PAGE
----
GRAND JUNCTION, Colo. (KCCO) -- A tiny piece of metal is causing a huge uproar at the Colorado Department of Public Health and Environment (CDPHE).
A piece of Radium-226, similar to the one discovered in Grand Junction
Officials are looking for the person who dumped a small source of radioactive Radium-226 during the Grand Junction Spring Clean-Up Days from April 15-26.
In a release, Community Involvement Manager Warren Smith said the person may have been exposed to a high dose of radiation.
“These are very dangerous radiation levels, but the main concern is not for the general public. It is for the individual who was in possession of the material before it was discovered by the city,” said Dr. Christopher Urbina, CDPHE executive director.
Smith said while this kind of hazardous waste disposal is illegal, the CDPHE doesn't plan on penalizing the person who did it. They just want to contact him/her to see if the exposure will be harmful and to check if there are more hazardous materials.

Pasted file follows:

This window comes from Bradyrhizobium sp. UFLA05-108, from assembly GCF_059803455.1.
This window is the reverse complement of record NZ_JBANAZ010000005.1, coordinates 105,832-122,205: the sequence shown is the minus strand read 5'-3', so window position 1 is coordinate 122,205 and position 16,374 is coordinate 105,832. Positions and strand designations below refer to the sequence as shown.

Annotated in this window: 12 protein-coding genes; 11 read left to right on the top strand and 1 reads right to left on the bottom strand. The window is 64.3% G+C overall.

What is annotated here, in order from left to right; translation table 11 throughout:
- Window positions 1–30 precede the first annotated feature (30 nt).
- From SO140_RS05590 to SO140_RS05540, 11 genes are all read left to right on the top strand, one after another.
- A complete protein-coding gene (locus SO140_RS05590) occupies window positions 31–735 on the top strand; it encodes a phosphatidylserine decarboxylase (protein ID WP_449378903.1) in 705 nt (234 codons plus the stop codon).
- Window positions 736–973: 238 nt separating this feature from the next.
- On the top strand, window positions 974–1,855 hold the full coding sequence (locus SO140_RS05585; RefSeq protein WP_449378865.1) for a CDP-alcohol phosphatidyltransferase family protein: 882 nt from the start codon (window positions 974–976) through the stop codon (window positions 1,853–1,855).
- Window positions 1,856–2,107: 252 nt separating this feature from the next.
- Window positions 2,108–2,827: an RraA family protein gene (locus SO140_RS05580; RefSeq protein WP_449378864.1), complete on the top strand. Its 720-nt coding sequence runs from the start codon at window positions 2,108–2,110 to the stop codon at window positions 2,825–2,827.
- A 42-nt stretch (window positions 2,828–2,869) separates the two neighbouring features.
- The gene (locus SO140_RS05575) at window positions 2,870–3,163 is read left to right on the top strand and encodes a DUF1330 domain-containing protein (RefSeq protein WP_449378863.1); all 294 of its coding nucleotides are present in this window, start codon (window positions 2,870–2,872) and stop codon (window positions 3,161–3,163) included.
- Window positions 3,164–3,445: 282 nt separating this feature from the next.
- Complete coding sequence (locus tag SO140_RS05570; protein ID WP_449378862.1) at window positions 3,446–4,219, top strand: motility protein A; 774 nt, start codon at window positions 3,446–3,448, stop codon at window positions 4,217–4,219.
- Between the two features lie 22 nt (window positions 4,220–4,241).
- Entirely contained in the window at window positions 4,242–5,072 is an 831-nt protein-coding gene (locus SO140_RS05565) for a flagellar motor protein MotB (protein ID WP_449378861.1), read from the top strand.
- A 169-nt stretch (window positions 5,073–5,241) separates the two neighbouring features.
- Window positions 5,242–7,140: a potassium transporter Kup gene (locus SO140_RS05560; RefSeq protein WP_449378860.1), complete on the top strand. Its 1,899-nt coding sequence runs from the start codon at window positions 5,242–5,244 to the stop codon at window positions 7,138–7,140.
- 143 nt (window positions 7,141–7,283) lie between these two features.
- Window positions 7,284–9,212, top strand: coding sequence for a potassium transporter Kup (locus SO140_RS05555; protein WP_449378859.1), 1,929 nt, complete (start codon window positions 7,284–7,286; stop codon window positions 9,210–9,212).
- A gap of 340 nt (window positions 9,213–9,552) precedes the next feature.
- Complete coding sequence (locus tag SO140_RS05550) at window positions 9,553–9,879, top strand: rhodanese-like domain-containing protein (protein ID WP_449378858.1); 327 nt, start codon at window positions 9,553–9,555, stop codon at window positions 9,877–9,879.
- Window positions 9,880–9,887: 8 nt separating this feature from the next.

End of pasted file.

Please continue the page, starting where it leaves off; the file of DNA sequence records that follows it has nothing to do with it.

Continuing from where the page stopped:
The radium piece was about the size of two Tic Tacs laid end to end.
City trash collectors discovered it when the source's radiation tripped an alarm as a trash truck drove into the Mesa County Solid Waste Facility on April 24.
The truck's garbage was from homes within Grand Junction city limits south of North Avenue, but officials do not know exactly where the radium was picked up.
The radioactive piece was folded in tape and may have been inside a 3-inch diameter, 1.5-foot long PVC pipe labeled "Source." Alongside it, workers collected glass X-ray plates, a chemistry set and books about lasers.
According to Smith, the radium was emitting 200 millirem of radiation per hour, and the public exposure limit for Radium-226 is 100 millirem per year.
If a person sat within one meter of the radium for 15 hours in one year, their health could be at great risk for cancer.
After it was discovered, the trash truck carrying the radium was set aside in locked part of the city yard until May 7. The radium is now in a shielded container at a secure area, waiting to be disposed of properly, Smith says.
Radium-226 is typically used for industrial and medical purposes, but officials believe the form found in Grand Junction was most likely a relic someone had stored in his or her home.
If you have any information about the material, call Steve Tarlton at 303-692-3423 or at the toll-free number 1-888-569-1831 x 3423.